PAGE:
This was my favorite dive of the week. Some would say this site is the crown jewel of Cocos. Easily the most advanced dive of the week, due to its ripping currents, cold water (68 degrees), and poor visibility. It is home to huge schools of hammerhead sharks all year long.
As you roll off the dive boat, you have to muscle your way down a rope to 100 ft of water. As you descend, you see 20-30 hammerheads circling below. Once you reach the bottom they seem to have vanished. The divemaster motions to look up to see 200-300 hammerheads slowly swimming above your head. The entire dive consisted of me snapping photos of hammerheads circling around me for 45 minutes. It was quite the dive to remember.
One of the more famous dives at Cocos, Dirty Rock, is made up of volcanic boulders and rock pinnacles rising from the deep. It is known to bring huge schools of fish and varieties of sharks. We did this dive multiple times during our trip and each time we were able to swim with massive schools of jacks, hammerheads, galapagos sharks, and hundreds of white-tip sharks. The most difficult part about this dive is the entry. The boat must hover feet away from the jagged rocks in order for the divers to not get swept away in the current. So we all back-roll off the boat and immediately swim under the crashing waves. You must descend quickly to get below the white foam and experience the beauty below. Like I said, this type of diving is for only the experienced.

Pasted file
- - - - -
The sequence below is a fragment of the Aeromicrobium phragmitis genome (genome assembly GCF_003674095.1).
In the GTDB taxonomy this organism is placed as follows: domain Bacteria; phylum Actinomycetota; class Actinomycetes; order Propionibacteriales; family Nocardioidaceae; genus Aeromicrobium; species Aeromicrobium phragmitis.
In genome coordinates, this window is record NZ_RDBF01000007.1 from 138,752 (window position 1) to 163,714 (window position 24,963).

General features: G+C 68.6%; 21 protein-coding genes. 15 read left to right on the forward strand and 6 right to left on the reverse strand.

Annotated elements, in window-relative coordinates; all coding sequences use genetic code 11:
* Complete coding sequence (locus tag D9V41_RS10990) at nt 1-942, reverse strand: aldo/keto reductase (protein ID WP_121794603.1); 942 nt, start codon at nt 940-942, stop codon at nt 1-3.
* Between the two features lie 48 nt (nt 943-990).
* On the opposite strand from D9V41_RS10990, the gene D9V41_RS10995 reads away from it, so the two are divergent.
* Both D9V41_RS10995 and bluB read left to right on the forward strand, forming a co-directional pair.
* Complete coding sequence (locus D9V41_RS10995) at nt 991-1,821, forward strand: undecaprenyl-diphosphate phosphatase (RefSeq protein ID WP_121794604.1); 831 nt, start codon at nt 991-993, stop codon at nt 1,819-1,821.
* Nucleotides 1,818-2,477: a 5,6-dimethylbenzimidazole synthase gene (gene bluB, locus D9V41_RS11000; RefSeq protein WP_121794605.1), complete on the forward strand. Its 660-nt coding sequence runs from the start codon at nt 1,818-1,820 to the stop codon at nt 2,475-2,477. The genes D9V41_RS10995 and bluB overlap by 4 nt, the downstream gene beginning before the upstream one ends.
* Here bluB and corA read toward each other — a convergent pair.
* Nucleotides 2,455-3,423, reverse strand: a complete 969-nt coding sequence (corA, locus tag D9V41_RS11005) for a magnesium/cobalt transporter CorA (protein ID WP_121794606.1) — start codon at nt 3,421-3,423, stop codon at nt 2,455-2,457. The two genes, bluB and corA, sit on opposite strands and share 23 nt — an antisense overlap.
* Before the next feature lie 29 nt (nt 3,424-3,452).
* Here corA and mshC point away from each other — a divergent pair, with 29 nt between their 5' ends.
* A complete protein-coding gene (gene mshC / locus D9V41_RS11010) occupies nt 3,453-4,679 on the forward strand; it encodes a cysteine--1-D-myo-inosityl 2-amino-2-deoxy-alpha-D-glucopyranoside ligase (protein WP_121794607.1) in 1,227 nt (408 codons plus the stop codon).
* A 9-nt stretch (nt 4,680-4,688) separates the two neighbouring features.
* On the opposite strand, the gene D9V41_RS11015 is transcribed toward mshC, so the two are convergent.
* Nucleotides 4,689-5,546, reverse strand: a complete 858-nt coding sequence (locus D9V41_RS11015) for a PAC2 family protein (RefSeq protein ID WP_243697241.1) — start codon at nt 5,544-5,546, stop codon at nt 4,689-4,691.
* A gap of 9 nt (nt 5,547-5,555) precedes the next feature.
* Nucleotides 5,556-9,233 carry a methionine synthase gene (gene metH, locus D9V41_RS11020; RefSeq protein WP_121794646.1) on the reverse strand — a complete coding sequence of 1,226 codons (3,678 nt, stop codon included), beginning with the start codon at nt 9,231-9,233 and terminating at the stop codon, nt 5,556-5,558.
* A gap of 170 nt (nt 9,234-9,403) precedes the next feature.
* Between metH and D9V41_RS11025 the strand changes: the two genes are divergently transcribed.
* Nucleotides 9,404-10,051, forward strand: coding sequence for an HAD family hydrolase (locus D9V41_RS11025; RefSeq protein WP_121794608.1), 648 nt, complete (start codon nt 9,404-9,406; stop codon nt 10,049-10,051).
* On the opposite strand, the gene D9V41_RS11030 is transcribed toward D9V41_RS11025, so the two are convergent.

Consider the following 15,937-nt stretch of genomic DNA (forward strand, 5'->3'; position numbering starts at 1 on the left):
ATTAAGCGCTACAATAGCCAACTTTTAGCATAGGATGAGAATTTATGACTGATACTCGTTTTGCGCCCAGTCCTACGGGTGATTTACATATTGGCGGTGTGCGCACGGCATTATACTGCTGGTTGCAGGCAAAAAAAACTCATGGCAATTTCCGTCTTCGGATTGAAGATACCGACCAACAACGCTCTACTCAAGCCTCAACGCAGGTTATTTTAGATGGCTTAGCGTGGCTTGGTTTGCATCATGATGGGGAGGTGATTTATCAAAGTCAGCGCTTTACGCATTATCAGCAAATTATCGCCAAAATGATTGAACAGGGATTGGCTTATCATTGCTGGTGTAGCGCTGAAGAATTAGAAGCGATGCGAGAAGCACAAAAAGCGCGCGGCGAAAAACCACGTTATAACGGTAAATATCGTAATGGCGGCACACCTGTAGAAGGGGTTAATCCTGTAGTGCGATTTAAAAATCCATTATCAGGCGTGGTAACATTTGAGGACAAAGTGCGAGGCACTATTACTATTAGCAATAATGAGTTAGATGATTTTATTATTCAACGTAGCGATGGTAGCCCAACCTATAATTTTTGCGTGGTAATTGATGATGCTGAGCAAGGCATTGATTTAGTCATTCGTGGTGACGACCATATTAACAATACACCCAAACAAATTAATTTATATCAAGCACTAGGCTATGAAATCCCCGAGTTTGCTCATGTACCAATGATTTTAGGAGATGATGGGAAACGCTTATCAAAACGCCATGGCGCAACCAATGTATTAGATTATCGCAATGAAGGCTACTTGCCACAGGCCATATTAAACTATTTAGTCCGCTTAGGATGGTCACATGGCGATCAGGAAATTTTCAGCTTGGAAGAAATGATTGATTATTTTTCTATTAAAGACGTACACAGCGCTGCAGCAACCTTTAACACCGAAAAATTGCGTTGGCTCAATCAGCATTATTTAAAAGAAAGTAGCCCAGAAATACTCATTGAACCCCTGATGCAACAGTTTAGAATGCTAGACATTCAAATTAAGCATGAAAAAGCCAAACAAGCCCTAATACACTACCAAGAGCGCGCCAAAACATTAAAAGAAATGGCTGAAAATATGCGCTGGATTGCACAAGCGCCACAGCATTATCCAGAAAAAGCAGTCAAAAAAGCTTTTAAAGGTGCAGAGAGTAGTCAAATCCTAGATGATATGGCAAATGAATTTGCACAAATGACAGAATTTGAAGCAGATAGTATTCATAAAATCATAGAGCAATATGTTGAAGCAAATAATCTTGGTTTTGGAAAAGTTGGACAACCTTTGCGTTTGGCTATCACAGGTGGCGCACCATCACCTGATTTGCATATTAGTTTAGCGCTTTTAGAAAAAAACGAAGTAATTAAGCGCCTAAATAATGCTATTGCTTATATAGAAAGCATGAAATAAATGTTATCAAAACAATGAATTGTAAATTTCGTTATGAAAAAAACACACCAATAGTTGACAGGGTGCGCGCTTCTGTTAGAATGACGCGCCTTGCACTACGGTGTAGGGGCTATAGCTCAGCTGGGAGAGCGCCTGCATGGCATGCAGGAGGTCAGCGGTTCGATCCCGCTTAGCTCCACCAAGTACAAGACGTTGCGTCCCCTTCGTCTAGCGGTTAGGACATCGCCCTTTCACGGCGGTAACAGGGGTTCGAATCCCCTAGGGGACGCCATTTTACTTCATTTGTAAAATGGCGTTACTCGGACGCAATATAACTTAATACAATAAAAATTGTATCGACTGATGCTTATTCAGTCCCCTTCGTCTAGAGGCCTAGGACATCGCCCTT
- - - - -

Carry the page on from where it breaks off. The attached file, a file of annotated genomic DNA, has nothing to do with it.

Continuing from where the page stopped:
Small Dos Amigos
Huge swells, crashing waves, and long boat rides. This dive site is very difficult to travel to and provides nothing special in terms of rock formations or coral. As we start descending along the wall of the pinnacle, we start hearing chirping noises from the blue. Suddenly 6 pacific spotted dolphins start swimming straight toward us. We quickly swam out into blue water with them. I frantically shot photos of them as they swam around us like lightning bolts. For about 15 minutes we were literally “playing” with wild dolphins, including a time where they swam in circles around my wife Jessica. This has never happened to me before in my dive career (over 2,000 dives). I cannot stress how rare this experience was. It was one for the books.
As we returned back to the “Argo”, we were treated with a whale shark that was swimming close to the surface. We all frantically got our gear back on and jumped in the water. We had about 10 minutes of swim time with this gorgeous animal. At one point, the whale shark swam underneath me and lifted me out of the water with his back fin. What an amazing experience.
Saying Goodbye to Cocos
The time finally came where we had to say goodbye to Cocos Island. Jessica and I waved our hands as the reef and island soon disappeared. Such an unbelievable experience that cannot be described in a single blog post. Thankfully, I have plenty of photos to remember all these great memories by. If you would like to view the rest of the photos, visit the links below:
Photography by Colin Mitchell
Equipment: Canon G9 with single strobe